Most of Mrs. Vardeman’s boarders were away during the day, being nearly all department clerks and business men; but there was one of them who was about the house a great deal from morning to night. This was a young man named Henry Hopkins Hargraves—every one in the house addressed him by his full name—who was engaged at one of the popular vaudeville theaters. Vaudeville has risen to such a respectable plane in the last few years, and Mr. Hargraves was such a modest and well-mannered person, that Mrs. Vardeman could find no objection to enrolling him upon her list of boarders.
At the theater Hargraves was known as an all-round dialect comedian, having a large repertoire of German, Irish, Swede, and black-face specialties. But Mr. Hargraves was ambitious, and often spoke of his great desire to succeed in legitimate comedy.
This young man appeared to conceive a strong fancy for Major Talbot. Whenever that gentleman would begin his Southern reminiscences, or repeat some of the liveliest of the anecdotes, Hargraves could always be found, the most attentive among his listeners.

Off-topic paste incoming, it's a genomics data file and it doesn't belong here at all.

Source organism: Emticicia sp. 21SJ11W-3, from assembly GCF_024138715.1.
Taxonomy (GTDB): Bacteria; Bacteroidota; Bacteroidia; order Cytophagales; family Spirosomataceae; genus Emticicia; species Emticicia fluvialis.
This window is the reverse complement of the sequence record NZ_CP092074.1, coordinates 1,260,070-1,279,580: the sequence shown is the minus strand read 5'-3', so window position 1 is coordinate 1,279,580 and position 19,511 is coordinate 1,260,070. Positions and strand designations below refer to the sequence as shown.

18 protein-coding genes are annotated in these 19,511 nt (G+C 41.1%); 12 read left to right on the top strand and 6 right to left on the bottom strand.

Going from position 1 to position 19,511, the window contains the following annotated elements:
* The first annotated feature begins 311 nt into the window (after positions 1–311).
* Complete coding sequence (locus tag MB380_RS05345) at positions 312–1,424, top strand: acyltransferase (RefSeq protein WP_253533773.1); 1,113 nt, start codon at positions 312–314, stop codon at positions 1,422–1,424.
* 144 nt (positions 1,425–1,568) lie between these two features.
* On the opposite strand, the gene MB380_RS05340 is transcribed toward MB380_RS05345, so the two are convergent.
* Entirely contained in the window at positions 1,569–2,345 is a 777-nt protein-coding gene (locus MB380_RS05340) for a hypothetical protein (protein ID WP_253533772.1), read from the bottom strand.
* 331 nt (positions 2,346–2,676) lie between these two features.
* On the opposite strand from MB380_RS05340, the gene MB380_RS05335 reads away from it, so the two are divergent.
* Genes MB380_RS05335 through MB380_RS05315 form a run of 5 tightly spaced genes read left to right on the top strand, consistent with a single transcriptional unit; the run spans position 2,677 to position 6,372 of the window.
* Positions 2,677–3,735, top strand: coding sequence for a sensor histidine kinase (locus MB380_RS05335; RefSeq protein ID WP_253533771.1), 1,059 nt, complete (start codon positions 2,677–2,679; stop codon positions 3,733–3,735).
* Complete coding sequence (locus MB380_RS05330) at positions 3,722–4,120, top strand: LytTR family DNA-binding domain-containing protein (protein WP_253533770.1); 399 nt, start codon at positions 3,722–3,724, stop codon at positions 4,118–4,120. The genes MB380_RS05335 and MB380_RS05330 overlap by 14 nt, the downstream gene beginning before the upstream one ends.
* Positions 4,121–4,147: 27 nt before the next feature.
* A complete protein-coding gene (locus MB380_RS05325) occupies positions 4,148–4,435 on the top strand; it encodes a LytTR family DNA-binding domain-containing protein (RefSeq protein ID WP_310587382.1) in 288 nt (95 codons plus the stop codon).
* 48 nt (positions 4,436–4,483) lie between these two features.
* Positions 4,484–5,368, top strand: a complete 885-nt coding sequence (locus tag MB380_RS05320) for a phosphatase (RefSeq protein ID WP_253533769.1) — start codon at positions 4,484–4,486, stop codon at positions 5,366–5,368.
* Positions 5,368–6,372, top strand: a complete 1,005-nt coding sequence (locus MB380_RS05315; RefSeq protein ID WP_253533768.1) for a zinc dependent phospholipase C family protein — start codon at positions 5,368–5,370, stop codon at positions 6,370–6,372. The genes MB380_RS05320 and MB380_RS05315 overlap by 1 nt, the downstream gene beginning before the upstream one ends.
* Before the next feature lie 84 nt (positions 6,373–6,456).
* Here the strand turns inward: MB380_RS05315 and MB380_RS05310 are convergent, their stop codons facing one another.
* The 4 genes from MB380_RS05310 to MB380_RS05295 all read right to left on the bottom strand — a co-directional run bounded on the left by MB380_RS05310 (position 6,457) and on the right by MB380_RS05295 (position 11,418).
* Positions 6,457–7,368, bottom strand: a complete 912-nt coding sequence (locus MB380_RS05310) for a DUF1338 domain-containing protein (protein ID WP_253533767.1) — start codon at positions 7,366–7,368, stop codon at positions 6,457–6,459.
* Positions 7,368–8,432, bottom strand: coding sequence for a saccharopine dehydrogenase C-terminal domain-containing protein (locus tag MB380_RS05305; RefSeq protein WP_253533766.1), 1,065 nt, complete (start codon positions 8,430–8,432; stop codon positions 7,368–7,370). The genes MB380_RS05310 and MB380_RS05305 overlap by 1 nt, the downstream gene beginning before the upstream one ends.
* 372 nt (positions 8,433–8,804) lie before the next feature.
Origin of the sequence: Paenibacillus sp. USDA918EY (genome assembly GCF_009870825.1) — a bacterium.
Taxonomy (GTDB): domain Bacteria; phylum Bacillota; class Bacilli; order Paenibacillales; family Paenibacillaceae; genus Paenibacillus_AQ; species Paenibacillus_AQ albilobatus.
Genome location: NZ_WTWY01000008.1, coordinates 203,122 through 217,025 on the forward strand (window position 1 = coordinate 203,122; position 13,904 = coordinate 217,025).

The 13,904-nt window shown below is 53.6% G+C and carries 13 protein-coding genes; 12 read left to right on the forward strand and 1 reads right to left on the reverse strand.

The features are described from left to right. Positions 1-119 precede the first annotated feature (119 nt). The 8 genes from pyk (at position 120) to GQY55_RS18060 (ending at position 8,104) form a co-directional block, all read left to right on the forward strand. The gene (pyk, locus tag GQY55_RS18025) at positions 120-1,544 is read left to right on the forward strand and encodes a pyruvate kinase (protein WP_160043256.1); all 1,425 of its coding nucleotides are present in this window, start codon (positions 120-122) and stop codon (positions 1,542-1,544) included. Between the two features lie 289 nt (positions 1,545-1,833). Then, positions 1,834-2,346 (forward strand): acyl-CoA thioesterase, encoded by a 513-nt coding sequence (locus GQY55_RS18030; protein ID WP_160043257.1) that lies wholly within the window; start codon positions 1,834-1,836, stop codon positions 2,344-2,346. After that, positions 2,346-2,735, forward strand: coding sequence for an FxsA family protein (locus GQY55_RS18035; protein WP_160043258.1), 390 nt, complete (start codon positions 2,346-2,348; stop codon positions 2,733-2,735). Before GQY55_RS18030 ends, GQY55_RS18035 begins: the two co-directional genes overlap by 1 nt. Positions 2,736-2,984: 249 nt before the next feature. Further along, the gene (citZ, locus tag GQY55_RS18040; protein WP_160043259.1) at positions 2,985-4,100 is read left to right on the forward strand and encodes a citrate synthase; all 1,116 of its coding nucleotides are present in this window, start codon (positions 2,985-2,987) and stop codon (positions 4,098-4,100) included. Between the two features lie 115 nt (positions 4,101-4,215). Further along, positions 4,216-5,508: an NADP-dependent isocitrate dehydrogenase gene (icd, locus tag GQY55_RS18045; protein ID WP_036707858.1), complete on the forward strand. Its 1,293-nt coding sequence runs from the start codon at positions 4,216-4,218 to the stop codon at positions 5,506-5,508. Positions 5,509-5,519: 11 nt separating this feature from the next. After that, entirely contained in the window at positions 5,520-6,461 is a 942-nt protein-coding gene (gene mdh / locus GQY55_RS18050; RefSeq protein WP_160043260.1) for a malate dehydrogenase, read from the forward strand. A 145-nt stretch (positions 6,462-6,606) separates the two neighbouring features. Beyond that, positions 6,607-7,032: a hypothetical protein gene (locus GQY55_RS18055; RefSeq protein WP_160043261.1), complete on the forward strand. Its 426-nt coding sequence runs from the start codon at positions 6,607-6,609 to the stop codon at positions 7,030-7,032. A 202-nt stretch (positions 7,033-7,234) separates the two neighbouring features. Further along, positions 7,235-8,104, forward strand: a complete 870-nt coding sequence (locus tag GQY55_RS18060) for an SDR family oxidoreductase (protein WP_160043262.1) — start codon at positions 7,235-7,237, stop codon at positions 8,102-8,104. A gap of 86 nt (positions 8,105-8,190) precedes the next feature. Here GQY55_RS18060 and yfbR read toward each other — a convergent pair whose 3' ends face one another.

For a time the Major showed an inclination to discourage the advances of the “play actor,” as he privately termed him; but soon the young man’s agreeable manner and indubitable appreciation of the old gentleman’s stories completely won him over.
It was not long before the two were like old chums. The Major set apart each afternoon to read to him the manuscript of his book. During the anecdotes Hargraves never failed to laugh at exactly the right point. The Major was moved to declare to Miss Lydia one day that young Hargraves possessed remarkable perception and a gratifying respect for the old régime. And when it came to talking of those old days—if Major Talbot liked to talk, Mr. Hargraves was entranced to listen.